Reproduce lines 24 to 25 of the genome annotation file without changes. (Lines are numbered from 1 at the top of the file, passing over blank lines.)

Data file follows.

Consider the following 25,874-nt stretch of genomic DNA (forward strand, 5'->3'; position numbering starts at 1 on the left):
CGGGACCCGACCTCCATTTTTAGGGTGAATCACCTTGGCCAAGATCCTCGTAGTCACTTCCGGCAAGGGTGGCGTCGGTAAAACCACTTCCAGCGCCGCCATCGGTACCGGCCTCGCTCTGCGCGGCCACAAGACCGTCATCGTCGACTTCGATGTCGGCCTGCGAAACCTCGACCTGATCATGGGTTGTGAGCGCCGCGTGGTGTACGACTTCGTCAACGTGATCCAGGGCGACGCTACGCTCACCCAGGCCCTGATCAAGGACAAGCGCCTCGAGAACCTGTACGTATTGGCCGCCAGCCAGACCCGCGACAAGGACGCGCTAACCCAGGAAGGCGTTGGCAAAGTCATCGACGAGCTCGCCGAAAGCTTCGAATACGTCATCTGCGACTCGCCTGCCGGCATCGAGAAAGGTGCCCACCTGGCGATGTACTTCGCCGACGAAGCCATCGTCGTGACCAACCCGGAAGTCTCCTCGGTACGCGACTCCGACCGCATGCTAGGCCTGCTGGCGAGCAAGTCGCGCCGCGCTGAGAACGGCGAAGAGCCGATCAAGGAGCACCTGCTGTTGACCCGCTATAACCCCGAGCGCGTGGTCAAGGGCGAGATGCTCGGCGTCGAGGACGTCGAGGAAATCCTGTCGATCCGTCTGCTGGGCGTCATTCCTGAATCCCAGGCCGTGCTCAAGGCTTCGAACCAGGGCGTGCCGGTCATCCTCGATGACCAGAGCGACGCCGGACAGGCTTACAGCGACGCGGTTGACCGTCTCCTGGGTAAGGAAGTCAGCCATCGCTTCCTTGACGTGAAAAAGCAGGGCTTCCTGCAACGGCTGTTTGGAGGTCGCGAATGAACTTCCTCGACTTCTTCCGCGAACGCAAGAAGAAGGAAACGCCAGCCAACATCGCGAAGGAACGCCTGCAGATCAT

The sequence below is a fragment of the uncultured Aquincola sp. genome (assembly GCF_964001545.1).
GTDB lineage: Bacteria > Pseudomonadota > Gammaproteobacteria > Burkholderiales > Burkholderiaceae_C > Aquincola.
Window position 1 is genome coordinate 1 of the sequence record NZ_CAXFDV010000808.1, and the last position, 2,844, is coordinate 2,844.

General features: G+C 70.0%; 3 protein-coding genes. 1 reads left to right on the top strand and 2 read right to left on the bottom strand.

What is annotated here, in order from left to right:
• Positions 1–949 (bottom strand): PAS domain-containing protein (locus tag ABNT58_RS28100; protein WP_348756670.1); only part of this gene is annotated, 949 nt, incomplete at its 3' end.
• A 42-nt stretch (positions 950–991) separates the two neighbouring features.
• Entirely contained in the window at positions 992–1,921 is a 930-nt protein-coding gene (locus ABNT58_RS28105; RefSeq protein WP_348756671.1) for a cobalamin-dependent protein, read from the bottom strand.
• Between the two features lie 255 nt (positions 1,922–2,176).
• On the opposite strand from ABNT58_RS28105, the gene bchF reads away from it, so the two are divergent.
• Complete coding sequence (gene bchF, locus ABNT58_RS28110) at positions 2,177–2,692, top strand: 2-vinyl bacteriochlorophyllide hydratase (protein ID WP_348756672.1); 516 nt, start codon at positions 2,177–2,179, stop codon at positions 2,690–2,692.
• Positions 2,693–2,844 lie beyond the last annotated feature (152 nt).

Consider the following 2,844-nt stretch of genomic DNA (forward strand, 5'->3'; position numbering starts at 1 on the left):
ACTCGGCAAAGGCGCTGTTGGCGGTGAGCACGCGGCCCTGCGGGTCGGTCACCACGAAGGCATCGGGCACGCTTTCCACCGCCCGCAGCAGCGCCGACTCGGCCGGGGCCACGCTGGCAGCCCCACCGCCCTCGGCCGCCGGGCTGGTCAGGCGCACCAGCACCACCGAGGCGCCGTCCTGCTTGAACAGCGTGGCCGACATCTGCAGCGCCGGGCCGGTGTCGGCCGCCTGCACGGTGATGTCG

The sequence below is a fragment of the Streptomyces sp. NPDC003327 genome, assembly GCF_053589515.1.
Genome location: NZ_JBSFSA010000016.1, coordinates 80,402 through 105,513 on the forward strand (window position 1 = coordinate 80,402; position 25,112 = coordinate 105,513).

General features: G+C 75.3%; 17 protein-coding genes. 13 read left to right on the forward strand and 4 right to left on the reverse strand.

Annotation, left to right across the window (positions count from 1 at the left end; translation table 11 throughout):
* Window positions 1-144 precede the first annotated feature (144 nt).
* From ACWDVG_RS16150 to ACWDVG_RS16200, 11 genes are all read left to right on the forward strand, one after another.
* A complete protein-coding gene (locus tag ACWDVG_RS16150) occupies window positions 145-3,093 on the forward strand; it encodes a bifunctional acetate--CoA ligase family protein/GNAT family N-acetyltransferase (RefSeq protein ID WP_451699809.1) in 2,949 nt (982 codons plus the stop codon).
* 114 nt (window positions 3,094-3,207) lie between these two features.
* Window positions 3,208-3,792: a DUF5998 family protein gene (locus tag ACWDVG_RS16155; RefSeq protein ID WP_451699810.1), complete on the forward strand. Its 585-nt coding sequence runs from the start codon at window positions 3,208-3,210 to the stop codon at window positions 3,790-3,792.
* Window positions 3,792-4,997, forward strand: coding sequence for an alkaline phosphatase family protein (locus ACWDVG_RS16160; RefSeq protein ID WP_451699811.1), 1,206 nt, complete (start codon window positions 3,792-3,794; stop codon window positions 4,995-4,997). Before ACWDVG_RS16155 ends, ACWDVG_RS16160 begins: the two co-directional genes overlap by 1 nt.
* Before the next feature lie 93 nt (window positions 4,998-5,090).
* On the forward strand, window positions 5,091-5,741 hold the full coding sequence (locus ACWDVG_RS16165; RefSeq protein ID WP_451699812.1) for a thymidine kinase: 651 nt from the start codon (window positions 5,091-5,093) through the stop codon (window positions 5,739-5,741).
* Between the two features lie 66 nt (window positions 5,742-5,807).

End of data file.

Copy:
* 114 nt (window positions 3,094-3,207) lie between these two features.
* Window positions 3,208-3,792: a DUF5998 family protein gene (locus tag ACWDVG_RS16155; RefSeq protein ID WP_451699810.1), complete on the forward strand. Its 585-nt coding sequence runs from the start codon at window positions 3,208-3,210 to the stop codon at window positions 3,790-3,792.